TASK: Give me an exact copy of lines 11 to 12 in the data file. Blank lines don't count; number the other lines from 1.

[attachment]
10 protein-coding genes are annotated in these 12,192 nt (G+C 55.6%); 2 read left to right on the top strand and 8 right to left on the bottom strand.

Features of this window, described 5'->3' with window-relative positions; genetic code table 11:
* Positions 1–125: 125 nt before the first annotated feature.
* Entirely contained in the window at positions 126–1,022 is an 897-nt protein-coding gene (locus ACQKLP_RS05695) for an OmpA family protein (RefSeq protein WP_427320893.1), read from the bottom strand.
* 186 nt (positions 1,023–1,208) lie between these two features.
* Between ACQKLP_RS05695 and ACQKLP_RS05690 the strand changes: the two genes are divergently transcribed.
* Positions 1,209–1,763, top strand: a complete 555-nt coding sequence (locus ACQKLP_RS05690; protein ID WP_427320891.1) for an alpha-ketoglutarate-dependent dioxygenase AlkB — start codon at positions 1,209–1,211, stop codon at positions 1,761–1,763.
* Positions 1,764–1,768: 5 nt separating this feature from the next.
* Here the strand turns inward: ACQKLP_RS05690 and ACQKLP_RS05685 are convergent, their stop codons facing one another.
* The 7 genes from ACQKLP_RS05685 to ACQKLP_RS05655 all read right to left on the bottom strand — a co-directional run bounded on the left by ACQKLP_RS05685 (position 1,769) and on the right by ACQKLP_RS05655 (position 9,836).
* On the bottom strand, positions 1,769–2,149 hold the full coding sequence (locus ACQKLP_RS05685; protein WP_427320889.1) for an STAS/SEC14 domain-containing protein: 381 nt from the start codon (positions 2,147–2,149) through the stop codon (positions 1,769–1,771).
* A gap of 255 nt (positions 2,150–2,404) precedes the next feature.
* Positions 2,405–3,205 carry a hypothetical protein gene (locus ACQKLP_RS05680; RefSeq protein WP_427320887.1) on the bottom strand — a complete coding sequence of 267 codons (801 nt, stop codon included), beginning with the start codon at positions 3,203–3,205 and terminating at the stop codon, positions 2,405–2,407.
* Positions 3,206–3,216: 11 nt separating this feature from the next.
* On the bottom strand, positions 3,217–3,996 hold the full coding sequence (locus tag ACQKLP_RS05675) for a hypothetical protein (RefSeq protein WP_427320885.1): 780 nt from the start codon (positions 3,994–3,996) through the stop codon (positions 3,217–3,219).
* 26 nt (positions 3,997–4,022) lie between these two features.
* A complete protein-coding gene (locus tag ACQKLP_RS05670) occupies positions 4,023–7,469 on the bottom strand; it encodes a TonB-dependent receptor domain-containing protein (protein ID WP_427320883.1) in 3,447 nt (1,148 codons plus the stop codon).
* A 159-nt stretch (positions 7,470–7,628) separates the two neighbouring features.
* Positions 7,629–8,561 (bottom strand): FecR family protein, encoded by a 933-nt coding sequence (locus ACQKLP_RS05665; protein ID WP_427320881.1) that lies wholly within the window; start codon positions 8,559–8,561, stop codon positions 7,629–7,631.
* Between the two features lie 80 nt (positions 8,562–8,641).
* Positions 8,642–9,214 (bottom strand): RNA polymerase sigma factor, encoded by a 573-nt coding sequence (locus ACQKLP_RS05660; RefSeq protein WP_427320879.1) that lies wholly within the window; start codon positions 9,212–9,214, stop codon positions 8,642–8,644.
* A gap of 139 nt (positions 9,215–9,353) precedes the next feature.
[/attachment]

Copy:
* On the bottom strand, positions 1,769–2,149 hold the full coding sequence (locus ACQKLP_RS05685; protein WP_427320889.1) for an STAS/SEC14 domain-containing protein: 381 nt from the start codon (positions 2,147–2,149) through the stop codon (positions 1,769–1,771).
* A gap of 255 nt (positions 2,150–2,404) precedes the next feature.